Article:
Effie Sklavenitis / Daily Nexus

Effie Sklavenitis / Daily Nexus

Photojournalist and author Steve Winter presented On the Trail of Big Cats: Tigers, Cougars, and Snow Leopards, a chronicle of his work photographing wildlife throughout the world, during a lecture Sunday at UCSB’s Campbell Hall.

During his lecture, Winter presented videos and audio recordings varying from jungles and mountains in Asia to mountain lions living in Hollywood.

“I did not choose big cats, big cats chose me,” Winter said, adding that he tries to tell the animals’ stories through his photographs.

“If we save big cats, we can help save ourselves,” Winter said. “By saving the large plots of land that wide-ranging predators need to survive, we give them a home, a place to hunt, to mate and a place for the young to disperse. Conservation on such a grand scale radiates outward with global implications.”

James Livingston, second-year communication major at Santa Barbara Community College, said Winter’s lecture taught him about the dangers of human involvement in natural environments, such as poachers.

“I didn’t know the effect that poachers really had on the environment and how they are tearing everything apart,” Livingston said. “I’m going to do more research on the places that Winter talked about because I’m interested in looking at these foreign places that don’t get much coverage.”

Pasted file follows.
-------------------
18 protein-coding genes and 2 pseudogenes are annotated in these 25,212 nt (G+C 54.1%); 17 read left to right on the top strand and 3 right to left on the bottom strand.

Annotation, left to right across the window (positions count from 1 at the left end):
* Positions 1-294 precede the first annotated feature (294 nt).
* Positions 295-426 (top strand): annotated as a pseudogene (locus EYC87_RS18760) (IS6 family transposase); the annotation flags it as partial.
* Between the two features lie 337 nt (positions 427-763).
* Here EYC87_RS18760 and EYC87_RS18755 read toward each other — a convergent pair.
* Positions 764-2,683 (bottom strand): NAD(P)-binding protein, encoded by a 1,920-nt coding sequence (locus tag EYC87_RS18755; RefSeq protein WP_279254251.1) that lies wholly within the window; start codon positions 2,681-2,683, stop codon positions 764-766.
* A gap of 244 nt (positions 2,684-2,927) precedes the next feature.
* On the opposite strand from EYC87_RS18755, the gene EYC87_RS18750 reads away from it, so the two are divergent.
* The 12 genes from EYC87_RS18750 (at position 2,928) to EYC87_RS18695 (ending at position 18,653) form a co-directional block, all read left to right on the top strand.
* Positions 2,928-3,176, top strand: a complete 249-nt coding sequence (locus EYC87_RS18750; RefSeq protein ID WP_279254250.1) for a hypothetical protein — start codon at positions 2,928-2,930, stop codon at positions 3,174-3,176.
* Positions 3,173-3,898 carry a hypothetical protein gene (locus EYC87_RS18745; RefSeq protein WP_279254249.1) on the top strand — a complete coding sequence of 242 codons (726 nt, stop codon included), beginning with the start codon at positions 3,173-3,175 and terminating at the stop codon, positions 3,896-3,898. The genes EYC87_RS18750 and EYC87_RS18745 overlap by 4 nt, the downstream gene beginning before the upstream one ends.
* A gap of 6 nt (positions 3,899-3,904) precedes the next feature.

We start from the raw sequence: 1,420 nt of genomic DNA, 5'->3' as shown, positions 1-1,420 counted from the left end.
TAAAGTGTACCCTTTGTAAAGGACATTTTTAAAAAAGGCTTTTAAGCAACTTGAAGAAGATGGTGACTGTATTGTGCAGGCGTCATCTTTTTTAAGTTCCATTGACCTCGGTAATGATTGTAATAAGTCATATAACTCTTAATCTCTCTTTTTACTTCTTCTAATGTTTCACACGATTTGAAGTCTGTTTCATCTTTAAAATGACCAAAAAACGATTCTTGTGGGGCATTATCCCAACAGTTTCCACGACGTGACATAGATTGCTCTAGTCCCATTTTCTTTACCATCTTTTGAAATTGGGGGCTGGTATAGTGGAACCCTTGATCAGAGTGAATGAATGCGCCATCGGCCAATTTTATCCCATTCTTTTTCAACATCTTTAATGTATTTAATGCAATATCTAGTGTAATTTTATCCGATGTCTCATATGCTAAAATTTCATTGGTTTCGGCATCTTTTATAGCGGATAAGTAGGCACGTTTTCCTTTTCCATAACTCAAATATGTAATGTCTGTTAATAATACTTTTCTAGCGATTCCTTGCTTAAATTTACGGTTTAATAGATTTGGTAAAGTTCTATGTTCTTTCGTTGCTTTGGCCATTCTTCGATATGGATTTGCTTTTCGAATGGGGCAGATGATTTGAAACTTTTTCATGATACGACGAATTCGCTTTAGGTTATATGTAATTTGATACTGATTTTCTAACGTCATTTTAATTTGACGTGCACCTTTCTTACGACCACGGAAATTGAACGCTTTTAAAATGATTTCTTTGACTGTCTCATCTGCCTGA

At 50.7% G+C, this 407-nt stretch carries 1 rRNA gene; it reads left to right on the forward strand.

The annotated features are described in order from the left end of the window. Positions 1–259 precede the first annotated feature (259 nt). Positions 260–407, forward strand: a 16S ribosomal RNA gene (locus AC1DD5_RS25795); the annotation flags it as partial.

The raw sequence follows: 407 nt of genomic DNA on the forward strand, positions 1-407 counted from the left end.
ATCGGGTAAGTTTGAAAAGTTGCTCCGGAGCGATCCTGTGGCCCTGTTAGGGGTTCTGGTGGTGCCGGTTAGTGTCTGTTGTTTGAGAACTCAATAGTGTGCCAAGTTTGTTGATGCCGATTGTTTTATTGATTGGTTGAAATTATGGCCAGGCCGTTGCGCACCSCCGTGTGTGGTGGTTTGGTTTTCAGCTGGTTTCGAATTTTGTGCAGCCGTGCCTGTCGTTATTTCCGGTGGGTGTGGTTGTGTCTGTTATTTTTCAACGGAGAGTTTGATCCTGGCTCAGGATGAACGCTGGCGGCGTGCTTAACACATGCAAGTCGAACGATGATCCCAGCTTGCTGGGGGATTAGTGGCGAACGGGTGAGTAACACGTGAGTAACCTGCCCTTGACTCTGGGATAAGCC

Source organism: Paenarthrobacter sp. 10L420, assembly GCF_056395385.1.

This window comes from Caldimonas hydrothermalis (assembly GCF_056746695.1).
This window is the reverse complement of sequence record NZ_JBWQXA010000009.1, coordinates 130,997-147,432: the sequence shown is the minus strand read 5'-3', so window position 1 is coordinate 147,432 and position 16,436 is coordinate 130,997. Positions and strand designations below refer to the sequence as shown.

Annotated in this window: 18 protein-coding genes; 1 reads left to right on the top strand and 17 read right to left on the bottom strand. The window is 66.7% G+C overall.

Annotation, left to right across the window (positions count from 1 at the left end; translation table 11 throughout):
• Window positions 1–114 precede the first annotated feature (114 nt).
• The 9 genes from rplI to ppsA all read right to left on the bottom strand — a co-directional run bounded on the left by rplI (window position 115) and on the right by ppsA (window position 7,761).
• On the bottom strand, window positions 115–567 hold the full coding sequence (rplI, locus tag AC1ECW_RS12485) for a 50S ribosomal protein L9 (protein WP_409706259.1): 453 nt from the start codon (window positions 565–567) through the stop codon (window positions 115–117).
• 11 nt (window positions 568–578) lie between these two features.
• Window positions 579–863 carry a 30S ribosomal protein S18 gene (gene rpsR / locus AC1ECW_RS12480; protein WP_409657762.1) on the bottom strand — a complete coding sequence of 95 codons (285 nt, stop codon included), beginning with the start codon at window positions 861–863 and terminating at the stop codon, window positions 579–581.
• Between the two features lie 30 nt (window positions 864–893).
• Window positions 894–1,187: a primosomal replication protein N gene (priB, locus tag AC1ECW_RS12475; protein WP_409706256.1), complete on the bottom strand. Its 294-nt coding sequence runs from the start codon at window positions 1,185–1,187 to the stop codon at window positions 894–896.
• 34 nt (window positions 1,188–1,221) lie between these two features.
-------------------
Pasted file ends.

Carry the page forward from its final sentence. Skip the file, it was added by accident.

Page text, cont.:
Winter’s expedition into the wild world of cats highlighted his message that there is a global responsibility to conserve wildlife.

“The forests are the lungs of the world,” Winter said. “These are the homes of the big cats, providing the air we breathe, pulling carbon from the atmosphere and slowing climate change.”

“Forests protect the towns and cities around them from flooding, prevent erosion … and provide drinking water for billions of people because forests and grasslands act like sponges,” he continued. “Seventy-five percent of all water in the world comes from forests; 50 percent of the oxygen comes from forests.”

First-year music and biology double major Maya Gorgas applauded Winter for linking humans and animals.

“I loved Winter’s spiel on connecting animals and nature with humans and how we are both part of this network where we can both help each other,” Gorgas said.

Chelsea Brandwein, third-year communication major, said Winter’s presentation of a mountain lion in front of the Hollywood sign projected an interesting contrast between urban and natural environments.

“My favorite part of the lecture was when Winter presented the picture of the mountain lion with the Hollywood sign in the background because it was an incredibly moving picture that showed the juxtaposition of wildlife and the city,” Brandwein said. “It showed how close we live to wild animals and don’t realize it.”

Winter urged attendees to understand the ways in which their environment is connected to those of the big cats.

“I hope these stories and images help to inspire you because where there’s life, there’s hope that the time to act is now,” Winter said.